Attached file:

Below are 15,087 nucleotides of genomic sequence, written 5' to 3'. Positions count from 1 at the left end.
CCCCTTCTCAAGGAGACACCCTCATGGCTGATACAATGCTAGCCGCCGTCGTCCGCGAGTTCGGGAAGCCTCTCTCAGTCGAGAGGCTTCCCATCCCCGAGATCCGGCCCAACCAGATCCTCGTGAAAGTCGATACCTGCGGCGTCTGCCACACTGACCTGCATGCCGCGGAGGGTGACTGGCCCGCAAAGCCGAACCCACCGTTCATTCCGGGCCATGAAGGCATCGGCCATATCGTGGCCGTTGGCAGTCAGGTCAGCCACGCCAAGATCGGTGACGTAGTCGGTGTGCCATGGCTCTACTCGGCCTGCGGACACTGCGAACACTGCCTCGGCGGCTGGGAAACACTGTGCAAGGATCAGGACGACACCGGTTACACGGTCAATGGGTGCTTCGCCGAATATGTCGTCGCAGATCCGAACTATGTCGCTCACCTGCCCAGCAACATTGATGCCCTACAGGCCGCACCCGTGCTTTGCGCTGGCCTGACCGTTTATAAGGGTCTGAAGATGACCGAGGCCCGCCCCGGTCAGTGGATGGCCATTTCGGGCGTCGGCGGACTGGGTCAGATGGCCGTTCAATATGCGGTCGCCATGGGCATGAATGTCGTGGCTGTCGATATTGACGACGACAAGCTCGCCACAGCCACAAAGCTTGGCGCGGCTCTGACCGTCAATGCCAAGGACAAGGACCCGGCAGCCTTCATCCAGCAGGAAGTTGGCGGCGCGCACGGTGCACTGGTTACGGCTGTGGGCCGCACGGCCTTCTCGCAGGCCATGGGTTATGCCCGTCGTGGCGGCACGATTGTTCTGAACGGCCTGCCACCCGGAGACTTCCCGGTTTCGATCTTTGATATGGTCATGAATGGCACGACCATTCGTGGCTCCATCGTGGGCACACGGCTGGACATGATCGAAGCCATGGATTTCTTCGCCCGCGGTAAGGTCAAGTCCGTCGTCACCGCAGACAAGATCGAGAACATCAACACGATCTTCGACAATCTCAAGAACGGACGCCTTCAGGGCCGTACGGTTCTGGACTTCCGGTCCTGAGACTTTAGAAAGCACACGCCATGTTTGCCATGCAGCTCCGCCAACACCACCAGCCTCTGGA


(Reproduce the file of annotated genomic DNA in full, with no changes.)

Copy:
Below are 15,087 nucleotides of genomic sequence, written 5' to 3'. Positions count from 1 at the left end.
CCCCTTCTCAAGGAGACACCCTCATGGCTGATACAATGCTAGCCGCCGTCGTCCGCGAGTTCGGGAAGCCTCTCTCAGTCGAGAGGCTTCCCATCCCCGAGATCCGGCCCAACCAGATCCTCGTGAAAGTCGATACCTGCGGCGTCTGCCACACTGACCTGCATGCCGCGGAGGGTGACTGGCCCGCAAAGCCGAACCCACCGTTCATTCCGGGCCATGAAGGCATCGGCCATATCGTGGCCGTTGGCAGTCAGGTCAGCCACGCCAAGATCGGTGACGTAGTCGGTGTGCCATGGCTCTACTCGGCCTGCGGACACTGCGAACACTGCCTCGGCGGCTGGGAAACACTGTGCAAGGATCAGGACGACACCGGTTACACGGTCAATGGGTGCTTCGCCGAATATGTCGTCGCAGATCCGAACTATGTCGCTCACCTGCCCAGCAACATTGATGCCCTACAGGCCGCACCCGTGCTTTGCGCTGGCCTGACCGTTTATAAGGGTCTGAAGATGACCGAGGCCCGCCCCGGTCAGTGGATGGCCATTTCGGGCGTCGGCGGACTGGGTCAGATGGCCGTTCAATATGCGGTCGCCATGGGCATGAATGTCGTGGCTGTCGATATTGACGACGACAAGCTCGCCACAGCCACAAAGCTTGGCGCGGCTCTGACCGTCAATGCCAAGGACAAGGACCCGGCAGCCTTCATCCAGCAGGAAGTTGGCGGCGCGCACGGTGCACTGGTTACGGCTGTGGGCCGCACGGCCTTCTCGCAGGCCATGGGTTATGCCCGTCGTGGCGGCACGATTGTTCTGAACGGCCTGCCACCCGGAGACTTCCCGGTTTCGATCTTTGATATGGTCATGAATGGCACGACCATTCGTGGCTCCATCGTGGGCACACGGCTGGACATGATCGAAGCCATGGATTTCTTCGCCCGCGGTAAGGTCAAGTCCGTCGTCACCGCAGACAAGATCGAGAACATCAACACGATCTTCGACAATCTCAAGAACGGACGCCTTCAGGGCCGTACGGTTCTGGACTTCCGGTCCTGAGACTTTAGAAAGCACACGCCATGTTTGCCATGCAGCTCCGCCAACACCACCAGCCTCTGGA